GENERAL CONSIDERATIONS (DO’S)
- Understand the other systems used by your organization with which the CMMS will have to interface, such as financial and geospatial systems, and ensure that this interface can be easily managed. Users and managers of these systems, including the IT group, should be involved in developing the CMMS.
- When considering a new system, make sure that the data from the existing system can be easily and accurately transferred.
- Look for full support from the vendor during installation and testing. Ensure that this includes ample training of the organization’s staff in both operating the system and how to maximize the benefit of the information within the system. The vendor should impart a clear understanding of what the system can and cannot do, as well as annual maintenance and upgrade costs.
POTENTIAL PITFALLS (DON’TS)
- Do not go into the selection of a system without a clear definition of requirements: What you expect it to do and how it is to meet your specialized needs. Also, have a clear understanding of what metrics you want your CMMS to produce and what the work process is for your organization. You may want to bring in outside professional guidance experienced in CMMS but not associated with any particular vendor or system.
- Do not try to develop a CMMS in-house. You will spend an inordinate amount of time and money designing a system that is likely already available on the market. There are many vendors of good off-the-shelf systems that have the advantage of years in developing and improving systems for other similar clients.
- Do not make your CMMS your primary payroll and accounting system. Remember that it is a work management system that requires data relating to time and costs (thus interfacing with your financial systems) but it should not be the system that employees rely on to get paid, otherwise it will get tied up every two weeks with payroll time entry.
- Do not get locked into a structure for which it is difficult to enter data or that lacks the necessary flexibility to be upgraded or modified. Consider who will be entering the data and their computer skills. The CMMS should have the flexibility to accept data from multiple sources and media, and ease of data entry will improve its accuracy and the resulting output. Also, the system should be flexible enough to allow the transfer of data during the design and construction phases of a project, e.g. Construction Operations Building information exchange (COBie).
- If you are considering replacing your existing system, do not get locked to “lost costs.” Don’t fall for the logic that what you have now is not doing the job but you have too much time and money invested in it to change. Consider only the time and cost to correct your existing system to meet your needs versus what a new system would cost.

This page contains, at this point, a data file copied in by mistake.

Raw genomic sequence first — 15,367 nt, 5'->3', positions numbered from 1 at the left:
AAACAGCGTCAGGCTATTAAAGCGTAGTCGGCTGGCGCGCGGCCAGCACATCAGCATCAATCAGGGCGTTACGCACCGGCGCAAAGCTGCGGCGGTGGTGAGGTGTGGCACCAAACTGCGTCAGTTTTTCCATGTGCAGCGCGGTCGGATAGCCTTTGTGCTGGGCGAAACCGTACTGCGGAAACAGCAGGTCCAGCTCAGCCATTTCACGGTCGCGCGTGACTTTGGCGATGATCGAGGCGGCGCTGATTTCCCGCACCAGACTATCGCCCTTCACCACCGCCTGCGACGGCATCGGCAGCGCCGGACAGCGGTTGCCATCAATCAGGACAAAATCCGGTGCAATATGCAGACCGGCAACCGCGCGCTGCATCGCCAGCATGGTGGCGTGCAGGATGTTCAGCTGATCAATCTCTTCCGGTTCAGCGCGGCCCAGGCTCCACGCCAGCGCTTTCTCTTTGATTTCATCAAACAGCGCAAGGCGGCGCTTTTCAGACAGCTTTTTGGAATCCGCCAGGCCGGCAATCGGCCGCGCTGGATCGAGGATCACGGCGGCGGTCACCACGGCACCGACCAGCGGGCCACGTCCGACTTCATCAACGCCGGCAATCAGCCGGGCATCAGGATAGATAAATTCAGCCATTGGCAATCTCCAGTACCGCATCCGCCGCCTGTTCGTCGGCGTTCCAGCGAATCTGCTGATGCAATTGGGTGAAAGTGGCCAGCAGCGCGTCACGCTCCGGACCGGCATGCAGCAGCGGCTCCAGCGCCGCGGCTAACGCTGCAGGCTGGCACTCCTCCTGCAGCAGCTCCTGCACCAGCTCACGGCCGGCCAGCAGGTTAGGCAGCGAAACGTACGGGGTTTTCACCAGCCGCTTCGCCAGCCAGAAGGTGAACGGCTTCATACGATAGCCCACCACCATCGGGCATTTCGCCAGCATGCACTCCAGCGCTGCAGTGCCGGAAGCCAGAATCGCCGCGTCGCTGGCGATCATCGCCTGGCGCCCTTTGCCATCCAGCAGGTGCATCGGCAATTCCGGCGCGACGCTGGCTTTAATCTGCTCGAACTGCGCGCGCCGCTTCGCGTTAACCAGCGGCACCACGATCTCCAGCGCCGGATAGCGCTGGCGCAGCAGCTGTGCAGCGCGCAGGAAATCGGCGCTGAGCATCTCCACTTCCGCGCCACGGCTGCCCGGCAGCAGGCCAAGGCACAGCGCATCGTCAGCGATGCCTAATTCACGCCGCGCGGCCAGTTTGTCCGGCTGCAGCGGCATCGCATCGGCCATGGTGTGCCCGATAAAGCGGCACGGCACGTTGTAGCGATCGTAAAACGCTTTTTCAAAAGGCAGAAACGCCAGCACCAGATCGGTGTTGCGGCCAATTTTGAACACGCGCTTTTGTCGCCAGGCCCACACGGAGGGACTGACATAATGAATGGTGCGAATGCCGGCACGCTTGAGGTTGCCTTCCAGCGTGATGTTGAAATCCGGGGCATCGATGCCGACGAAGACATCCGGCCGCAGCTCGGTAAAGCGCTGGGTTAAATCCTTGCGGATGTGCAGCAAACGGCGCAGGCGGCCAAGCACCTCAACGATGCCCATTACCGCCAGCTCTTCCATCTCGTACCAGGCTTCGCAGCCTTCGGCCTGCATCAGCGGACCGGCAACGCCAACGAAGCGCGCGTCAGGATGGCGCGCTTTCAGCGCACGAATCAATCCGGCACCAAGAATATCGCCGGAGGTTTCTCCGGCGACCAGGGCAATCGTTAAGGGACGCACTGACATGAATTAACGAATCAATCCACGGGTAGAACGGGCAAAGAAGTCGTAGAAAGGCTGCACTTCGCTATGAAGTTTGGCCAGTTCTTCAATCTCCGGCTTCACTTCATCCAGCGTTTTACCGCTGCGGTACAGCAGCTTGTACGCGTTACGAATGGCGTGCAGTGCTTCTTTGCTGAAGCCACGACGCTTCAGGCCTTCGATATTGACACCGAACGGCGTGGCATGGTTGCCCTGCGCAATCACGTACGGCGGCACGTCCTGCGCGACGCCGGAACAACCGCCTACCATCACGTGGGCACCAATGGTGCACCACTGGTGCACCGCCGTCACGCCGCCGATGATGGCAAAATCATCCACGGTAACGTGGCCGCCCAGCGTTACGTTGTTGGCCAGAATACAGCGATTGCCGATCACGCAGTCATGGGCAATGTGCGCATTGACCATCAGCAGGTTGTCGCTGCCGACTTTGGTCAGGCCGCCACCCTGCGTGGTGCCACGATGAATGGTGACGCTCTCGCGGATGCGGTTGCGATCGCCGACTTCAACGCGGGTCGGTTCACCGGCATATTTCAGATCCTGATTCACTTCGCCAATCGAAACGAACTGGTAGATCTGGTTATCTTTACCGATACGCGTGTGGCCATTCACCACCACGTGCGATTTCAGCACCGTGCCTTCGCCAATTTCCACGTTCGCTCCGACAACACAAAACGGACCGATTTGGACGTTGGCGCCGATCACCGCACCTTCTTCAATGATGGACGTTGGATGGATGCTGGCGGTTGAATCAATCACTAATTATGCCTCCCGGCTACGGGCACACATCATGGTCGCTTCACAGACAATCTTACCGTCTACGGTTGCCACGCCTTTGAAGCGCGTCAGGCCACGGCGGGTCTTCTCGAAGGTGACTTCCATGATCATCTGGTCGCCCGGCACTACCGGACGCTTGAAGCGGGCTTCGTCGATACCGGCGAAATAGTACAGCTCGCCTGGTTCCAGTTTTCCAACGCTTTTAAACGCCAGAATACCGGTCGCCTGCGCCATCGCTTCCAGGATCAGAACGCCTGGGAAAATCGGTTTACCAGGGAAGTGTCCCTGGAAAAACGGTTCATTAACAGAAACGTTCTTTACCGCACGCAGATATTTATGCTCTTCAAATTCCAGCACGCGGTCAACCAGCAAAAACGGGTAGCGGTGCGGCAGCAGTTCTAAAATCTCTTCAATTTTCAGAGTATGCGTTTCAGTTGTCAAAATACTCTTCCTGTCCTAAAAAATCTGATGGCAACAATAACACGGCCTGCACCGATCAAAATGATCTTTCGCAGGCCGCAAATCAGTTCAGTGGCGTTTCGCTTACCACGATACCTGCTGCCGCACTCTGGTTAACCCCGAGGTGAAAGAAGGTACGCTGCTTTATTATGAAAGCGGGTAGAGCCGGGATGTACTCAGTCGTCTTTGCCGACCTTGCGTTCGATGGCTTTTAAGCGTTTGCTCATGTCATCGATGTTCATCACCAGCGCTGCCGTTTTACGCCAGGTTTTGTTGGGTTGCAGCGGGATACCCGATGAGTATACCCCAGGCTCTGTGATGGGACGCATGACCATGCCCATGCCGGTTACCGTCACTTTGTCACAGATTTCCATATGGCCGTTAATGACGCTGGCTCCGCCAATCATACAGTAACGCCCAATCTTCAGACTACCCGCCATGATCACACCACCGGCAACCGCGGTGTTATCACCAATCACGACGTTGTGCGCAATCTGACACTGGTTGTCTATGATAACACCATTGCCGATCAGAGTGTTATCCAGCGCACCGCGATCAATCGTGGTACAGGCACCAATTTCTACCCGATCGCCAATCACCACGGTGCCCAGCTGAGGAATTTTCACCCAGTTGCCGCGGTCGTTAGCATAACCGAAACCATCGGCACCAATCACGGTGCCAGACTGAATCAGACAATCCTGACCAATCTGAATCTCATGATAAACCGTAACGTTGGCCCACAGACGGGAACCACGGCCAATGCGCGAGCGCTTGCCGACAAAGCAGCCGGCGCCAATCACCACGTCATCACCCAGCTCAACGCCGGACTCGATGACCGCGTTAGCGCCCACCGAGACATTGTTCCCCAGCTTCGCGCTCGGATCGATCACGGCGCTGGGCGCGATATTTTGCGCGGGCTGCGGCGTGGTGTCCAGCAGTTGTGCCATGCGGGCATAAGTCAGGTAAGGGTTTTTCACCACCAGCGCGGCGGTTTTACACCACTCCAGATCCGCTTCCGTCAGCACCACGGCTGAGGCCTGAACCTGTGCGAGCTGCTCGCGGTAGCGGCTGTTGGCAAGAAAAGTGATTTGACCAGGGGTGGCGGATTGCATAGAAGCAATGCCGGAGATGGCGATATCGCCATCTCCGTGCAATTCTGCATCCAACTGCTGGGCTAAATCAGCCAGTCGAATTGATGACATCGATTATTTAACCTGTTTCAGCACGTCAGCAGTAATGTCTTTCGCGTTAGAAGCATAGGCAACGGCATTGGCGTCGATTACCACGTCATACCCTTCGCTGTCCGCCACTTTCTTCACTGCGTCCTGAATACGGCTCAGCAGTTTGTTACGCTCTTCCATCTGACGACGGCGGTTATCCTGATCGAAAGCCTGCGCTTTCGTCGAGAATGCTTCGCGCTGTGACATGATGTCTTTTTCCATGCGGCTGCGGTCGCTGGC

- Do not limit yourself to looking at only one system early in the selection process. Develop a short list and “road test” each product. Establish rating criteria and score the actual performance of each candidate.
- Do not be the Beta test. Look for systems that have a proven track record with agencies similar to yours. Avoid unneeded complexity.
Failure of CMMS implementations is a continuing problem voiced by industry experts, and avoiding the pitfalls in decision-making about implementing or modifying CMMS in a maintenance organization means research must be a high priority. Conduct a thorough management study of the system to evaluate how it would be used in your organization and to determine the costs/benefits. Not all maintenance organizations require the use of a complete set of CMMS modules. Those that have implemented CMMS programs without adequate study typically fail to use the capabilities incorporated in the software and may eventually view the program as a failure.
CMMS would benefit significantly from a standardized asset identification system, in which each piece of equipment or building component is given an identification number common to all facilities throughout an organization. The General Services Administration (GSA) has such a system called the Government Asset Identification System. It uses National CAD Standards acronyms to identify assets and cross references CAD acronyms with Omniclass. If Government agencies adopt National CAD and Omniclass standards to identify their assets, they will expect to reduce costs, improve information for executive decisions, increase operational efficiency, and integrate facility management with new and existing technologies.
The most notable emerging issue is the implementation of Building Information Modeling (BIM). BIM is an enabler that vastly improves the quality of information available to all facility tools. Information collected during design and construction can and should be used to commission facilities and validate performance. That model information can then be used to ensure the facility continues to perform as intended. A BIM can support all the applications identified earlier in this article. The National BIM Standard-United States™ provides the open formats which allow information to be captured and used by most CMMS tools. In fact, seeking out products that do support these open standards can minimize data lock with any specific vendor.